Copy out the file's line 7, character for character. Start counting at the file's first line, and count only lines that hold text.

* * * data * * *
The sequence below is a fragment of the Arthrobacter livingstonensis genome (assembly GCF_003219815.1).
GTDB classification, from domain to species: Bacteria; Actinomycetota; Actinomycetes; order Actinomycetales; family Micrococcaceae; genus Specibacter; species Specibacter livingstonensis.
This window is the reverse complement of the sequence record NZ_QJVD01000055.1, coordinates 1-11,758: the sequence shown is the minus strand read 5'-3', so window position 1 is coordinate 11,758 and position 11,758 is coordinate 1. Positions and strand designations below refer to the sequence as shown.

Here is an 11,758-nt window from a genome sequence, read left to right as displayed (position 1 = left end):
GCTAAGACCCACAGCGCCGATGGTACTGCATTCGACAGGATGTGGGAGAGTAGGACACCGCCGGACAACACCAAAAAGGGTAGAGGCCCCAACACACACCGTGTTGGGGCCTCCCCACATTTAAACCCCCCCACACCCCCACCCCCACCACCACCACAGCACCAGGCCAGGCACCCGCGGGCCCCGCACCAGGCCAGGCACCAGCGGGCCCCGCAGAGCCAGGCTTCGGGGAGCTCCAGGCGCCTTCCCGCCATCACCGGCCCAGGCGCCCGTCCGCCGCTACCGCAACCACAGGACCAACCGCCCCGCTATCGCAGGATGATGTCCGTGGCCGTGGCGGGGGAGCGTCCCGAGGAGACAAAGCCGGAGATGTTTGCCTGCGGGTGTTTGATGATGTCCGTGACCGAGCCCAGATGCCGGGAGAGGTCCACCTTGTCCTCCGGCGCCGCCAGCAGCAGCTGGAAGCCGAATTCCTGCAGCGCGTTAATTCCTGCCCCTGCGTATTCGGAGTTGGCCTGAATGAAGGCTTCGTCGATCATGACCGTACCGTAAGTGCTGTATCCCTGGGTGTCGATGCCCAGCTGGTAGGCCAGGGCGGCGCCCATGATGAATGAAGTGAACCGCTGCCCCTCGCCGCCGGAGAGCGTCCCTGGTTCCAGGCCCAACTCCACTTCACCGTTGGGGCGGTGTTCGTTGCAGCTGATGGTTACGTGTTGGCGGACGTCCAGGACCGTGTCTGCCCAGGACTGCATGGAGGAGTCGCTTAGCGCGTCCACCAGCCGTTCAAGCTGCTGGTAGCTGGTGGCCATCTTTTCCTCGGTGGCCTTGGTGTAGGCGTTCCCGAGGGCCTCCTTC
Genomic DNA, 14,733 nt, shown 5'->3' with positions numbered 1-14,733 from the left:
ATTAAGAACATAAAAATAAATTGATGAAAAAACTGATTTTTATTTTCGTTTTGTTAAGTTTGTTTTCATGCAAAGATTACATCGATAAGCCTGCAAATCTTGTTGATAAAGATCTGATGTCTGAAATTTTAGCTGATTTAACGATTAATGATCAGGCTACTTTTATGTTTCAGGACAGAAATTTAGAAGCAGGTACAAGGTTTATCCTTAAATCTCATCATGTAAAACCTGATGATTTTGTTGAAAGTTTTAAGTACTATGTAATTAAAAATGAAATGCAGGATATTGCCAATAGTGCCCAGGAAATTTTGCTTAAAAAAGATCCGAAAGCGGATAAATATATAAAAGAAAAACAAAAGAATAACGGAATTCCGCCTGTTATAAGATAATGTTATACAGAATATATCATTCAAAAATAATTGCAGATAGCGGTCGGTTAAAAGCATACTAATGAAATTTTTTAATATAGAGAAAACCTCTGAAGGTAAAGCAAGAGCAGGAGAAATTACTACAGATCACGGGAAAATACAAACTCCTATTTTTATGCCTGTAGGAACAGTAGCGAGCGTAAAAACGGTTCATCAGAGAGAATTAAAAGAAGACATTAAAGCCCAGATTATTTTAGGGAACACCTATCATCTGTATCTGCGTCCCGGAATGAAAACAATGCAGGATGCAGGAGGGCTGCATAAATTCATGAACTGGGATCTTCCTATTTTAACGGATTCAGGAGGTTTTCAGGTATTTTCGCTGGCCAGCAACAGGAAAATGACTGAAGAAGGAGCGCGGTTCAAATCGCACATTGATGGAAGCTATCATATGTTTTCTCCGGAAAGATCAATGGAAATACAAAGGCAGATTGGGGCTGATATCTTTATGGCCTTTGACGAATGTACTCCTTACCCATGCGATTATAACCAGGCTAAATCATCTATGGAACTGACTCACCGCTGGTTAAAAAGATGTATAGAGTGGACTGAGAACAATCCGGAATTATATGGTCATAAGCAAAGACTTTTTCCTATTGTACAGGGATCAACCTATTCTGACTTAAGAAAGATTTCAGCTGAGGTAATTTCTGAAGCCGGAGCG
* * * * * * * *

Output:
ATTAAGAACATAAAAATAAATTGATGAAAAAACTGATTTTTATTTTCGTTTTGTTAAGTTTGTTTTCATGCAAAGATTACATCGATAAGCCTGCAAATCTTGTTGATAAAGATCTGATGTCTGAAATTTTAGCTGATTTAACGATTAATGATCAGGCTACTTTTATGTTTCAGGACAGAAATTTAGAAGCAGGTACAAGGTTTATCCTTAAATCTCATCATGTAAAACCTGATGATTTTGTTGAAAGTTTTAAGTACTATGTAATTAAAAATGAAATGCAGGATATTGCCAATAGTGCCCAGGAAATTTTGCTTAAAAAAGATCCGAAAGCGGATAAATATATAAAAGAAAAACAAAAGAATAACGGAATTCCGCCTGTTATAAGATAATGTTATACAGAATATATCATTCAAAAATAATTGCAGATAGCGGTCGGTTAAAAGCATACTAATGAAATTTTTTAATATAGAGAAAACCTCTGAAGGTAAAGCAAGAGCAGGAGAAATTACTACAGATCACGGGAAAATACAAACTCCTATTTTTATGCCTGTAGGAACAGTAGCGAGCGTAAAAACGGTTCATCAGAGAGAATTAAAAGAAGACATTAAAGCCCAGATTATTTTAGGGAACACCTATCATCTGTATCTGCGTCCCGGAATGAAAACAATGCAGGATGCAGGAGGGCTGCATAAATTCATGAACTGGGATCTTCCTATTTTAACGGATTCAGGAGGTTTTCAGGTATTTTCGCTGGCCAGCAACAGGAAAATGACTGAAGAAGGAGCGCGGTTCAAATCGCACATTGATGGAAGCTATCATATGTTTTCTCCGGAAAGATCAATGGAAATACAAAGGCAGATTGGGGCTGATATCTTTATGGCCTTTGACGAATGTACTCCTTACCCATGCGATTATAACCAGGCTAAATCATCTATGGAACTGACTCACCGCTGGTTAAAAAGATGTATAGAGTGGACTGAGAACAATCCGGAATTATATGGTCATAAGCAAAGACTTTTTCCTATTGTACAGGGATCAACCTATTCTGACTTAAGAAAGATTTCAGCTGAGGTAATTTCTGAAGCCGGAGCG